The Comedy of Errors

  • Our critic's rating:
    Date:
    June 1, 2013

    I’m not a big fan of fun. I don’t like the word. It sounds uninteresting and not at all like what happens when I am laughing so hard that I am either snorting food out of my nose or crying. But it is the only word I can think of in this case.

    So, if you want to go to a show that is fun from start to finish – during both of which people are swing dancing – then get your butt over to the Delacorte. We are being blessed with extraordinary farm days that are dry and sunny. It is the perfect reason to stretch out on the grass with a good book. Wait for your friends to get off work, get your tickets and have a picnic. And AFTER all that you get to watch Shakespeare that is beautifully executed and seriously funny.

    Even Chuck Schumer liked it.

    Led by the always excellent Hamish Linklater (Antipholus of Syracuse/Antipholus of Ephesus) and Jesse Tyler Ferguson (Dromio of Syracuse/Dromio of Ephesus) who is as good on stage as he is on camera – these people are having a wild romp that will tickle your funny bone and satisfy every theatre sensibility you possess.

    Two sets of twins are separated at birth – with the accompanying tale of woe – and are about to be reunited. One set of master and servant are highbrow (Syracuse Gents) and the other is low (Ephesians). The Syracuse duo has come to Ephesus to find their respective twins. In doing so they set off a chain reaction of mistaken identities that grows exponentially. They get mistaken for one another by the townsfolk. They even mistake one another when the duos get rejoined but mismatched.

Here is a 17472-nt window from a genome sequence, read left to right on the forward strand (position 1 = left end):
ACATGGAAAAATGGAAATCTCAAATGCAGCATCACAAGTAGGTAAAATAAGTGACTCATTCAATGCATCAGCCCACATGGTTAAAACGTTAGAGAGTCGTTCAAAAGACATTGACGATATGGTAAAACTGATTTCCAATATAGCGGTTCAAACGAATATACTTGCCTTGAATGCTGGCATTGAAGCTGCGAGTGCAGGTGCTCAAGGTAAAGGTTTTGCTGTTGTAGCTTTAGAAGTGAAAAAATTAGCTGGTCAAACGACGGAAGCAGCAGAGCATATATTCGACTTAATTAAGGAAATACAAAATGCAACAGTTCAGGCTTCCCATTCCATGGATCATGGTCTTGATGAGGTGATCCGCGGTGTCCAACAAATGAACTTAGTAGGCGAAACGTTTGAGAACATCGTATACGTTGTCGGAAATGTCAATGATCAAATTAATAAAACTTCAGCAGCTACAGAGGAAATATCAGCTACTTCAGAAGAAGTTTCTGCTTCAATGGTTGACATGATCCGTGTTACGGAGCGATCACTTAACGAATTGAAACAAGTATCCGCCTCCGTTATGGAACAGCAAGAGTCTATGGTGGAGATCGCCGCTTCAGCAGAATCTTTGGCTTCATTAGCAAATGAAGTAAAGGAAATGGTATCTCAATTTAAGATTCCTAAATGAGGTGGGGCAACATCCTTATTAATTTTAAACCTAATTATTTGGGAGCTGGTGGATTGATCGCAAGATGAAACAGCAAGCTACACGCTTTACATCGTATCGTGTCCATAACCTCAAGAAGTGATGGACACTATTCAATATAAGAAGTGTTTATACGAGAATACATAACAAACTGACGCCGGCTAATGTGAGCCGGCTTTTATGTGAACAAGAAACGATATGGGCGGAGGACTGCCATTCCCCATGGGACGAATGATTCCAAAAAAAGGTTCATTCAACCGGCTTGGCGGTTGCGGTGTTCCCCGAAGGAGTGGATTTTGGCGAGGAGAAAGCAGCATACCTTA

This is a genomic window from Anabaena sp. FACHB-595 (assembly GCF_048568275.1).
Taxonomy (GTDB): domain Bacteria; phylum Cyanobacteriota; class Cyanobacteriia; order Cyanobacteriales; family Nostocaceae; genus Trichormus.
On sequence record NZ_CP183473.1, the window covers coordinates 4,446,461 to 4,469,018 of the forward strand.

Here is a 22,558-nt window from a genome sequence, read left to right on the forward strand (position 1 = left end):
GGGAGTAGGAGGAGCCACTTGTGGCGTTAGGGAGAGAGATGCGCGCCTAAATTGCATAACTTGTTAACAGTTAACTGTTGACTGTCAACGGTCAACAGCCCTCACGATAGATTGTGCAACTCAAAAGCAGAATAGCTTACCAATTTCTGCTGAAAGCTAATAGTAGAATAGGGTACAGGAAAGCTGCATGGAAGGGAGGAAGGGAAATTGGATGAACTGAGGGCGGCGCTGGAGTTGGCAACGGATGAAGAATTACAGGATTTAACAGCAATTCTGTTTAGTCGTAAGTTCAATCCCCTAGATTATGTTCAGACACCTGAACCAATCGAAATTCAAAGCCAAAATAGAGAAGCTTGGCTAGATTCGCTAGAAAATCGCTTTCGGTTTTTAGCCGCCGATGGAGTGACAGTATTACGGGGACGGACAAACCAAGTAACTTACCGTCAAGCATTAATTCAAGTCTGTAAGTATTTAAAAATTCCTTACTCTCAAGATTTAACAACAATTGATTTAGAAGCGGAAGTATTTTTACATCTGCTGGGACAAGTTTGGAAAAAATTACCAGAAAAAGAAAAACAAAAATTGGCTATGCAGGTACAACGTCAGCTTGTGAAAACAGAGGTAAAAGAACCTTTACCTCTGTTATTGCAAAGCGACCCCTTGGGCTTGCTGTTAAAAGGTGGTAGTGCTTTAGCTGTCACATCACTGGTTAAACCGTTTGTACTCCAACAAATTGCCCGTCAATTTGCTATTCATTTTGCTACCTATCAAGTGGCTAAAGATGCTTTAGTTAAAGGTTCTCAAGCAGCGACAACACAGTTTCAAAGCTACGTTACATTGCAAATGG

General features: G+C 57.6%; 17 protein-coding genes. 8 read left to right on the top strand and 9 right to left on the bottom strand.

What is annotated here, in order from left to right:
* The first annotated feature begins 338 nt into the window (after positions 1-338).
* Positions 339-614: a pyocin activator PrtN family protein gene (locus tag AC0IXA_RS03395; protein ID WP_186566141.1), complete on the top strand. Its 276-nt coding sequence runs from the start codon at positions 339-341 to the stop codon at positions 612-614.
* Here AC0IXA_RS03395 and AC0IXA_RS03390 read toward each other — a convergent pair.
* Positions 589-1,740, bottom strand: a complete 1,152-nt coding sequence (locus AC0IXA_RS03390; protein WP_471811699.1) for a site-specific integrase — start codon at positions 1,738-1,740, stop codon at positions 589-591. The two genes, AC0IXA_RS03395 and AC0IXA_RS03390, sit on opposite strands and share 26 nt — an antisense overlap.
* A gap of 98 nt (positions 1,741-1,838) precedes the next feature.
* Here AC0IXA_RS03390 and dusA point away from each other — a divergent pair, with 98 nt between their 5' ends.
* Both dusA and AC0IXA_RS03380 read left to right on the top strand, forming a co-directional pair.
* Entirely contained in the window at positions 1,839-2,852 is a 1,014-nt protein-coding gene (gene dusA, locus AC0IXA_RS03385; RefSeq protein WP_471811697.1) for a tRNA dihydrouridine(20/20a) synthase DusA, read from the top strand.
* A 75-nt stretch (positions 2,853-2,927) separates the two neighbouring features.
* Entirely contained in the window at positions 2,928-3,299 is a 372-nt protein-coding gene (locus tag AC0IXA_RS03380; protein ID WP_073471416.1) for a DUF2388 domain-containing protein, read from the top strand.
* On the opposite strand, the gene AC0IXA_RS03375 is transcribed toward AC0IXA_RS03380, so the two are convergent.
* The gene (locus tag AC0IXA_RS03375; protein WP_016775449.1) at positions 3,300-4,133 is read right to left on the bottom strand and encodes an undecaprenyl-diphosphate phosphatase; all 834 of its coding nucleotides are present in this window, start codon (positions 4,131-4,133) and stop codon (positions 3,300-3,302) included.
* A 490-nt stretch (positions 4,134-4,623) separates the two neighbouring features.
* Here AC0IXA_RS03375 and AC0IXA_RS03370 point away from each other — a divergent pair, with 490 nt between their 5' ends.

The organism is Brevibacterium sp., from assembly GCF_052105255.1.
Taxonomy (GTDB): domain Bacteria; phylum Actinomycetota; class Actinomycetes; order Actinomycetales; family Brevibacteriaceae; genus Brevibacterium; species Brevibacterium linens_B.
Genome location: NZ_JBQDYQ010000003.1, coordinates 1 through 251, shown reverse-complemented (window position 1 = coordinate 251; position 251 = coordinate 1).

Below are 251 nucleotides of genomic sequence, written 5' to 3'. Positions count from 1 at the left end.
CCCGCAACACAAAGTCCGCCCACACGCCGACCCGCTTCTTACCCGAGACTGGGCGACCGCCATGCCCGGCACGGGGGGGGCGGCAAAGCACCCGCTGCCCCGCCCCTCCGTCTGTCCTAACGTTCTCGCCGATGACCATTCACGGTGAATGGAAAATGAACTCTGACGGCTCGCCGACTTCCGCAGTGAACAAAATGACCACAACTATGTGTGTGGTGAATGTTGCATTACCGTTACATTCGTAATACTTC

Daniel Sullivan has dropped these characters into the 1940’s, complete with the music, the dance and the swell styles. Add pitch perfect performances all around – especially Emily Bergl (Adriana) and Heidi Schreck (Luciana) – and throw in six fabulous swing dancers and VOILA!!! The pacing is quick, and the jokes come about once every five minutes. The set by John Lee Beatty is the perfect tool for sleight of hand entrances and exits. The show snowballs into a giant collection of, well, I hate to say it – F-U-N. And it is all presented in one act running 90 minutes.

    There are few things as pure and graceful as a night at the Delacorte. And when the production is not bested by the surroundings, it is sublime.

    Get thee thither!!

    "By the time the gun-toting nuns make an appearance, you may find that you’re out of belly laughs. Rally those abs, if possible, because there is more fun to come in the brisk (90 minutes!) and buoyant production."
    Charles Isherwood for New York Times

    "Though it never quite tips into hilarious territory, it’s a fun 90-minute diversion."
    Joe Dziemianowicz for New York Daily News

    "The show is overeager to please. And so, instead of blooming into a joyful chaos, the farce tends to fizzle."
    Elisabeth Vincentelli for New York Post

    "Raffishly funny. ... The formula has come down to: Sullivan + Shakespeare + Central Park = great time."
    Robert Feldberg for The Record

    "Scores a direct hit on the funny bone."
    Roma Torre for NY1

    "An ideal summer night’s entertainment."
    David Rooney for The Hollywood Reporter

    "Linklater and Ferguson show off skills in madcap production of Shakespeare's farce."
    Marilyn Stasio for Variety

    External links to full reviews from popular press...

    New York Times - New York Daily News - New York Post - The Record - Hollywood Reporter - Variety